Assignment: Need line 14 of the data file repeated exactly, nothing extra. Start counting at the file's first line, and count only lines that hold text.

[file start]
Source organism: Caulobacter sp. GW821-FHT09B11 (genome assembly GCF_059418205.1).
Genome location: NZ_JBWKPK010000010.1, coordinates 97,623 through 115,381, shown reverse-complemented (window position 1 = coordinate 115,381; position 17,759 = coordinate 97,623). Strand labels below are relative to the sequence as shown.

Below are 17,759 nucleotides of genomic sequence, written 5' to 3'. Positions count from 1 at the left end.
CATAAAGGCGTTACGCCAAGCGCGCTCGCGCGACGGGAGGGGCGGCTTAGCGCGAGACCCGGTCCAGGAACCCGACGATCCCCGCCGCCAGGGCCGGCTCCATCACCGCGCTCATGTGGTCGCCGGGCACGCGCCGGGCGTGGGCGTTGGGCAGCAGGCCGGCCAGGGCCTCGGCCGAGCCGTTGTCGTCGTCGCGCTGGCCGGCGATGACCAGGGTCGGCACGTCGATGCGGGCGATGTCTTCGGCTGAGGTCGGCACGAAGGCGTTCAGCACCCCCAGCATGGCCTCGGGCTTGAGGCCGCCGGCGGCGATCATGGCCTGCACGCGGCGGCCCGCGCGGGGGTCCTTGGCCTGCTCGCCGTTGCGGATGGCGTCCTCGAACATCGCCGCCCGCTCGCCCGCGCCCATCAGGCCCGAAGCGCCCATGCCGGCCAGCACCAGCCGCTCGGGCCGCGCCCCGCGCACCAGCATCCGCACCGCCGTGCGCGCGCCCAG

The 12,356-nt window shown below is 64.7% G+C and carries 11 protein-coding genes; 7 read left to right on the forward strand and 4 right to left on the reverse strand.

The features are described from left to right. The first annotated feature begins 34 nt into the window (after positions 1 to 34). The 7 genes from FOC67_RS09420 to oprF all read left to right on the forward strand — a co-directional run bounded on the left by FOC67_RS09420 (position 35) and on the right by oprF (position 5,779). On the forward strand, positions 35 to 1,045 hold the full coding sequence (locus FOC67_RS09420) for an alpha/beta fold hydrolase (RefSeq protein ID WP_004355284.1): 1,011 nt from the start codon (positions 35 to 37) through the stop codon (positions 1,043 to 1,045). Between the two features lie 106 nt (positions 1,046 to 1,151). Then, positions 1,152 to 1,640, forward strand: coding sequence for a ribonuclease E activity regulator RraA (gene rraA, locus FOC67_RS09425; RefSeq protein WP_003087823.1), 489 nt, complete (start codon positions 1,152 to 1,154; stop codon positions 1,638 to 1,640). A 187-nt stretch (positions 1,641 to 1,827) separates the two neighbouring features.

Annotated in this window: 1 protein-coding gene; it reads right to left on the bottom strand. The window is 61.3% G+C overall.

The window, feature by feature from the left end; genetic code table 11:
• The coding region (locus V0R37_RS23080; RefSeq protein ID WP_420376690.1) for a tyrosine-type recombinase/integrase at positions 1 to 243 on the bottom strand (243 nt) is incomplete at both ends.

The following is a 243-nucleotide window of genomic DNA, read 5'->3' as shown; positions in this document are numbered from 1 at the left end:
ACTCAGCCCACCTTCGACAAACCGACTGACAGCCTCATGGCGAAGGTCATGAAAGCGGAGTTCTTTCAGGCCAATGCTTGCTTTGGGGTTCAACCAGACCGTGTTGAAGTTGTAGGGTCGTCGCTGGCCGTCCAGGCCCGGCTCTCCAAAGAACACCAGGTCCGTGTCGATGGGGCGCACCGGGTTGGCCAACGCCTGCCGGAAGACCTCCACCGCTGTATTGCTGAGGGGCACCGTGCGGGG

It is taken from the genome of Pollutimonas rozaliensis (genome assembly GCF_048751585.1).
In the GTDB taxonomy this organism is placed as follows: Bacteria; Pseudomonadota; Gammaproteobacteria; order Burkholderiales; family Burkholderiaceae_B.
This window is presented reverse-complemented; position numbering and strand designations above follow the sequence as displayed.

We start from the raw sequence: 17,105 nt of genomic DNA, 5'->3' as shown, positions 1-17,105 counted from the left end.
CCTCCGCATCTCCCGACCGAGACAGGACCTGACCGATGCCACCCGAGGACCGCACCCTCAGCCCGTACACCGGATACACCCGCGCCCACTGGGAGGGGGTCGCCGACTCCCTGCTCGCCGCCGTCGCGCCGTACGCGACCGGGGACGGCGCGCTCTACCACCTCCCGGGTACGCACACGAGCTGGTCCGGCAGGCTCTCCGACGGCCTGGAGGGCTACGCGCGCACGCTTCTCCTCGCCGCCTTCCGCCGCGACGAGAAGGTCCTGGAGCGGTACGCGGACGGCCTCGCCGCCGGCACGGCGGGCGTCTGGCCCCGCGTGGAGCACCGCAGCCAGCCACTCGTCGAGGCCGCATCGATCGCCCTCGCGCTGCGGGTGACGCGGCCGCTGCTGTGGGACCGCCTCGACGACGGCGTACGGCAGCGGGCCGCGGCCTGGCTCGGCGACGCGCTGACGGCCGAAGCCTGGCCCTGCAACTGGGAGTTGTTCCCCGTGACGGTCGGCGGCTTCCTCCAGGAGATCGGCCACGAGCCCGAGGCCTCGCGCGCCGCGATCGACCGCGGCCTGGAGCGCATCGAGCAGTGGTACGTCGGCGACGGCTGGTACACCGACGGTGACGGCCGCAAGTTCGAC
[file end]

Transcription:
This window is presented reverse-complemented; position numbering and strand designations above follow the sequence as displayed.